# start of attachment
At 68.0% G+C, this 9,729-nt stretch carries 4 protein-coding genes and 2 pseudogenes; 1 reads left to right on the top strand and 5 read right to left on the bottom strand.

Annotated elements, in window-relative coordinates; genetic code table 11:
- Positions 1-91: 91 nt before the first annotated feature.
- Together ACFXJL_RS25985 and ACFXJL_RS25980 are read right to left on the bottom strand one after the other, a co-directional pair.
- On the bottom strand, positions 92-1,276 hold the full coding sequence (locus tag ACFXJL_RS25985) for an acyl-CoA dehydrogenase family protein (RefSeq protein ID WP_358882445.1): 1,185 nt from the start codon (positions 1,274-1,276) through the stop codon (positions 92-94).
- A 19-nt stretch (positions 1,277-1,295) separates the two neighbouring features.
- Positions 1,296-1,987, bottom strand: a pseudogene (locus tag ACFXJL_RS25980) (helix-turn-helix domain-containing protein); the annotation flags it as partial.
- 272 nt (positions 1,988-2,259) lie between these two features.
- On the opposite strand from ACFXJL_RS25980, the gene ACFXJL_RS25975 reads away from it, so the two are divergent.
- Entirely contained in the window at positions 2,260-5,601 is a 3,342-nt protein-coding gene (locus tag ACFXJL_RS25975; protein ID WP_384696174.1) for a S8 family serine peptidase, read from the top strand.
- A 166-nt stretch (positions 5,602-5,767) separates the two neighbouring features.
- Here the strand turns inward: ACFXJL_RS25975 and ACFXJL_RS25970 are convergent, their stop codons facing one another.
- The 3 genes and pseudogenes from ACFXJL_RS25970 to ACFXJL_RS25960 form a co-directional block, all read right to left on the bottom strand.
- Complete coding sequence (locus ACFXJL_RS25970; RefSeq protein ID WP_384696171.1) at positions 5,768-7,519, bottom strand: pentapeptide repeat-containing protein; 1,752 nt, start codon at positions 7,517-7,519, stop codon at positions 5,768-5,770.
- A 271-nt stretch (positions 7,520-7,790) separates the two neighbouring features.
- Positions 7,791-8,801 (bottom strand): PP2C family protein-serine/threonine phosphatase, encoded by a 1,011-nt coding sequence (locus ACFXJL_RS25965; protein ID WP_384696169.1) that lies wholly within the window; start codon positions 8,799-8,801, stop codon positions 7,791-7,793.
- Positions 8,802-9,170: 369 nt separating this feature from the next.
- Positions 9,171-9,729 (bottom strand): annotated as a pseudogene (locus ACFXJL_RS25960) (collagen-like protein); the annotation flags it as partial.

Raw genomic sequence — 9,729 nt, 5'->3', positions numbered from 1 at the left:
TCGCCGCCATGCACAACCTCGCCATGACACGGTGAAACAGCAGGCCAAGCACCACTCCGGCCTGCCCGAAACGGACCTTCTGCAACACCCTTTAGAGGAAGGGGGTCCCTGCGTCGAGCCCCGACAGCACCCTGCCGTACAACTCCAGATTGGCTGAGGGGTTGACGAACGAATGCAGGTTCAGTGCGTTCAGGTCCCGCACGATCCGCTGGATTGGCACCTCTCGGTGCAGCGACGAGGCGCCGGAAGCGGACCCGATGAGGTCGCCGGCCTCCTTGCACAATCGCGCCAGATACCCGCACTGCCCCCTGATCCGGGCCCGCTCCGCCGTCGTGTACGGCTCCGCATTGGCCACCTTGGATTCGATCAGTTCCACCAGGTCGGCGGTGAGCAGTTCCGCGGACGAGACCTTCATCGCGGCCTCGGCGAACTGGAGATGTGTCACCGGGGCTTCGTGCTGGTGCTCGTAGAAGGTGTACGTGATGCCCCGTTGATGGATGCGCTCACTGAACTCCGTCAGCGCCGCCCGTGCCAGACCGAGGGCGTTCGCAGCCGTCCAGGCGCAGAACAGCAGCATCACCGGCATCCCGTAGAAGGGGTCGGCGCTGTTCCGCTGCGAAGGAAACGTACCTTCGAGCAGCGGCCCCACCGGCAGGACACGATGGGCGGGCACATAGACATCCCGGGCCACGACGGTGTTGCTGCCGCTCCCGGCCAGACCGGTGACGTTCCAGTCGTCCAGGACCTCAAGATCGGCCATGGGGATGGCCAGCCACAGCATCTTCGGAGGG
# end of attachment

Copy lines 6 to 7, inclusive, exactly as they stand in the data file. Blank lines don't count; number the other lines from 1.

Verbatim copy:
- A 19-nt stretch (positions 1,277-1,295) separates the two neighbouring features.
- Positions 1,296-1,987, bottom strand: a pseudogene (locus tag ACFXJL_RS25980) (helix-turn-helix domain-containing protein); the annotation flags it as partial.